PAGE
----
The coronavirus crisis has evoked a range of ideas over how best to respond to changing circumstances and increasing risks. On the local law enforcement front – still in campaign season – criminal justice reform advocates and public officials have gotten crossways.
The advocates are publicly pressing for quicker or more extensive action, and the officials respond, thanks for your help – we’ve already been acting, as quickly as we can.
Early this week, Workers Defense Project director (and District Attorney candidate) José Garza sent a letter to a number of public officials – Travis County Judge Sarah Eckhardt and the County Commissioners, Mayor Steve Adler and the City Council, judges Brenda Kennedy (District Court) and Sherry Statman (Municipal Court), District Attorney Margaret Moore, County Attorney David Escamilla, and Sheriff Sally Hernandez. Garza cited “the spread of COVID-19” and requested that the officials act “to implement critical changes to how criminal justice is administered in Travis County.”
The changes listed by Garza included: ending arrests for misdemeanors and state jail felonies (with exceptions for public safety); jail release for all inmates (except for public safety); guarantee safe attorney access and adequate health care, and related measures. Garza added, “I want to be clear: most of the policies I am asking the County and City to implement are things we should do irrespective of the threat from COVID-19.”
Garza’s list of requests was about a page in length. Later that Monday* [Correction: posted Friday, March 13; see below], a nine-page list of “demands” was released by a smorgasbord of activist organizations (Grassroots Leadership, the Texas Fair Defense Project, Garza’s Workers Defense Project, and many others) and a couple dozen local activists. The list of “Demands for public education, social distancing & welfare guarantees to mitigate impacts of the coronavirus (COVID-19) on Central Texas” included one for a “state of emergency,” followed by several detailed categories of requested action: multilingual public education on the pandemic and official responses; “welfare guarantees” concerning maintenance of services and resources for those affected; housing protections for renters and the homeless; protection of workers’ rights and safety; expanded medical care services; new emergency services protocols; additional demands concerning schools, elder and child care, public transportation, and lengthy items on law enforcement and criminal justice, and so on. (The letter and full list has been posted by the Chronicle here.)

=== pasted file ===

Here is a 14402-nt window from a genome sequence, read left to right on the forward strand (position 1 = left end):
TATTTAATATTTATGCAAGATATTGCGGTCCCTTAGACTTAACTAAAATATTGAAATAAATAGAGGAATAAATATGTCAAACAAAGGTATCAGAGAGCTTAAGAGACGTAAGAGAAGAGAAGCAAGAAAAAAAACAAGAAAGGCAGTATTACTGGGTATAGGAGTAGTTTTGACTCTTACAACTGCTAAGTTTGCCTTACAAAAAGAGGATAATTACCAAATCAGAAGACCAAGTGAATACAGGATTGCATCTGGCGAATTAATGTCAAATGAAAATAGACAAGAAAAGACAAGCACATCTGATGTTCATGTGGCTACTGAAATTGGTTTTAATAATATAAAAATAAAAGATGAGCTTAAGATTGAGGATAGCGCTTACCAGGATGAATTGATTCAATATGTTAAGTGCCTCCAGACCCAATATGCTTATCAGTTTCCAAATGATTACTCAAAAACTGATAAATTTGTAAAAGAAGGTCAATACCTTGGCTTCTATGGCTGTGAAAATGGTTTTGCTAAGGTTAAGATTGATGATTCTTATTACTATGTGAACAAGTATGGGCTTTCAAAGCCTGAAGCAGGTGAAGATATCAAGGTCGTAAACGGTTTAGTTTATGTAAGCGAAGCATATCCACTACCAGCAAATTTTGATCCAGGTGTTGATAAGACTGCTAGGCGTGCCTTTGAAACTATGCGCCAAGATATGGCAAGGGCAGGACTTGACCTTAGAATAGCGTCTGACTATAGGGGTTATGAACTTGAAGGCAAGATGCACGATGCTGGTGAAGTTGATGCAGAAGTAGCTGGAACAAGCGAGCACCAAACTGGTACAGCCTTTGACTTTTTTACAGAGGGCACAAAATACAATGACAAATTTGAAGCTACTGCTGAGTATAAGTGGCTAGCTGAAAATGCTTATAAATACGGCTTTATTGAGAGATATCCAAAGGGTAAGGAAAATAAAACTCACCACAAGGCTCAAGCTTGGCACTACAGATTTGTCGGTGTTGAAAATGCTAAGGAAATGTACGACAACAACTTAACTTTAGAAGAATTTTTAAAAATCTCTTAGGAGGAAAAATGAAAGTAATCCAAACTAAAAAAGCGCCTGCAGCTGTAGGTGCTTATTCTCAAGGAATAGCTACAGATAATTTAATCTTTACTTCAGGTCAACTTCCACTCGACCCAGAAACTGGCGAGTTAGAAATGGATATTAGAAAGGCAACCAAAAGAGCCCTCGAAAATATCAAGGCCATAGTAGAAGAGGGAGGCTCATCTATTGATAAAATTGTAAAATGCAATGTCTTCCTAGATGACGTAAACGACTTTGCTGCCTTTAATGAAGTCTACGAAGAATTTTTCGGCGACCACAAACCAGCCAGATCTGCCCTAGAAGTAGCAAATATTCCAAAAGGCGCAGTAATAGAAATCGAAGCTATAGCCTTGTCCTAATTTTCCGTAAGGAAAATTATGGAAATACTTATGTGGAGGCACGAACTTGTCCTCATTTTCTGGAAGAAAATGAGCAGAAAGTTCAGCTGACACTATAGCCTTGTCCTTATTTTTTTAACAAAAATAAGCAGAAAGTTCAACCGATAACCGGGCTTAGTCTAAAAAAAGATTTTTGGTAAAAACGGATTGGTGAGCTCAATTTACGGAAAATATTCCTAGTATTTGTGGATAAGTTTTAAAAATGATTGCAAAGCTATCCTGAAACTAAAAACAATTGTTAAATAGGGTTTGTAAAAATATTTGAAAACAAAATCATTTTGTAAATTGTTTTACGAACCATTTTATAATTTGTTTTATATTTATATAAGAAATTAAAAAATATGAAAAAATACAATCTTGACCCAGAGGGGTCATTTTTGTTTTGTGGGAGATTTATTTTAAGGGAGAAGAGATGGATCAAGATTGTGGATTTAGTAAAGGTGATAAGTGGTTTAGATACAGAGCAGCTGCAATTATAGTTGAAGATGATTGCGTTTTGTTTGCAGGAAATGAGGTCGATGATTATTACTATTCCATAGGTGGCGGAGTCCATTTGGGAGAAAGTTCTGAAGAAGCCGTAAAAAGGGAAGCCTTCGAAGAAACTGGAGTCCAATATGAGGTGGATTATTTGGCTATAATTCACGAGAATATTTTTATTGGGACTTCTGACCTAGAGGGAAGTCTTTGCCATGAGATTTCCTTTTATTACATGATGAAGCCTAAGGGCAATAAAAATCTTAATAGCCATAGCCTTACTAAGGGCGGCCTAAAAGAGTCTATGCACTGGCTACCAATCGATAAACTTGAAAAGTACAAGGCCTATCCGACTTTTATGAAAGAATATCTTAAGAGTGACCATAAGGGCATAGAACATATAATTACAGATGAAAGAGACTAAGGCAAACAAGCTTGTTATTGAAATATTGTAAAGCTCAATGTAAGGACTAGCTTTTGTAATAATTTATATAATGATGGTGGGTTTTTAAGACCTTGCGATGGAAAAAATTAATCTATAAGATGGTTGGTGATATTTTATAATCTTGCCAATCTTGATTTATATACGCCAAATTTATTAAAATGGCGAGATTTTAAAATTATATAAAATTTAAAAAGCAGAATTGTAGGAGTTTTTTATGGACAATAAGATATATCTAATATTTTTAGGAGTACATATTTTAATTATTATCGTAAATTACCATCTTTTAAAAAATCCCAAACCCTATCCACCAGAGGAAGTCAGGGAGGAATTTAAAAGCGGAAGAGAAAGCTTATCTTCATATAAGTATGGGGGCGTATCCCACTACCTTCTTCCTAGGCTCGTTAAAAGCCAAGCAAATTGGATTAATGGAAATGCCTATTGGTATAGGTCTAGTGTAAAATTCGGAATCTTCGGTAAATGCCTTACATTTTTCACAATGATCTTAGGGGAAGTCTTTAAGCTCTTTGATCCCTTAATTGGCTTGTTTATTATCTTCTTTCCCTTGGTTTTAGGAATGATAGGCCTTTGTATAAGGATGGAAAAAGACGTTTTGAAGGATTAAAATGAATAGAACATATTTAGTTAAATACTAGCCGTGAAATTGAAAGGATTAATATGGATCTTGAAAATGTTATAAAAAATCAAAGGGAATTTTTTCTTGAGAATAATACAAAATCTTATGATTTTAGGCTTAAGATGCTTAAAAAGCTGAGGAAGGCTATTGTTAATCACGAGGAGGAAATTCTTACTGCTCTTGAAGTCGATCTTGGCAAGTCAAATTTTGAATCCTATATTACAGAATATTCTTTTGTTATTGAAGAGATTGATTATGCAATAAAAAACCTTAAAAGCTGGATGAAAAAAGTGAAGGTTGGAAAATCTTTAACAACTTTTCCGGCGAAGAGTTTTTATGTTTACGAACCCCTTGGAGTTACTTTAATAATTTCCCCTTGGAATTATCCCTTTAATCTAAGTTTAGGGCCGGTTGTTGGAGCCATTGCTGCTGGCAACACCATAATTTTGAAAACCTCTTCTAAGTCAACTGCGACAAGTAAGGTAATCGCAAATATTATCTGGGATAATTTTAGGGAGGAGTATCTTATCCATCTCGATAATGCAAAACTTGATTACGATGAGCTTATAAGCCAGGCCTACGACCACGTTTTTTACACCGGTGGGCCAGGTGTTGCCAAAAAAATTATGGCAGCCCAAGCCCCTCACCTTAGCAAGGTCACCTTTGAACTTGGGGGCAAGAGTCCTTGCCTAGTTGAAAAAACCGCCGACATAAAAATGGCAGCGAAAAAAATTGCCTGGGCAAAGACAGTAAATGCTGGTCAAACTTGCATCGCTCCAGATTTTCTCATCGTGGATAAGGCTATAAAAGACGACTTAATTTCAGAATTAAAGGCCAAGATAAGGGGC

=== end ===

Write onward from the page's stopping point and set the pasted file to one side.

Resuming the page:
Some of the same groups also wrote a letter directly to Sheriff Hernandez, asking her to minimize the number of Travis County jail inmates through various measures (including both fewer arrests and facilitated releases) while also minimizing the health risk to current prisoners.
As the Chronicle has been reporting, many of the measures recommended by the advocates (e.g., the declaration of a "local state of disaster," “social distancing,” venue closures, utility continuance, etc.) have already taken place or are being added day-to-day. Asked by the Chronicle about their responses to the specific criminal justice requests or “demands” from advocates, the law enforcement officials expressed some "frustration” at the implication they were not already taking such actions in response to the pandemic. They objected as well as to the one-sided public release of declarations without any prior attempt to contact or collaborate with the officials involved.
“Somebody sends a ‘demand’ letter,” said County Attorney Escamilla, “and doesn’t even know that we’re already on top of a lot of these things. … All it would take is a phone call,” he continued. “We’ve been planning and working on these things for weeks.”
“They didn’t try to speak to us,” said Sheriff Hernandez. “All they did was post these things on social media.”In an open letter provided to the Chronicle, D.A. Moore wrote that she and her office “have been responding to the COVID-19 crisis on multiple fronts since the Emergency Operations Center was activated on March 2 to plan our community-wide response.”
In brief phone conversations, all three officials emphasized that in most cases, no single official or agency has the unilateral authority to take actions to respond to the many needs created by the crisis. Hernandez noted, for example, that she has little direct authority over who is admitted or released from the Travis County Jail – those decisions are almost entirely made by judges and prosecutors, via requisite court orders. “What we do is our best to take care of the people in our charge,” Hernandez said.
Before the advocates’ communications on courtroom practices had been released, the district judges had already acted to postpone all jury trials, at least until May. In a brief announcement released March 14, Presiding Criminal Courts Judge Brenda Kennedy wrote, “There will be no summonses for jury service issued for jury trials to take place prior to 05/08/2020, and no jury trials will be held during that time period.” (Any necessary urgent court proceedings, for people being bonded out or having their cases resolved, will be by special arrangement.)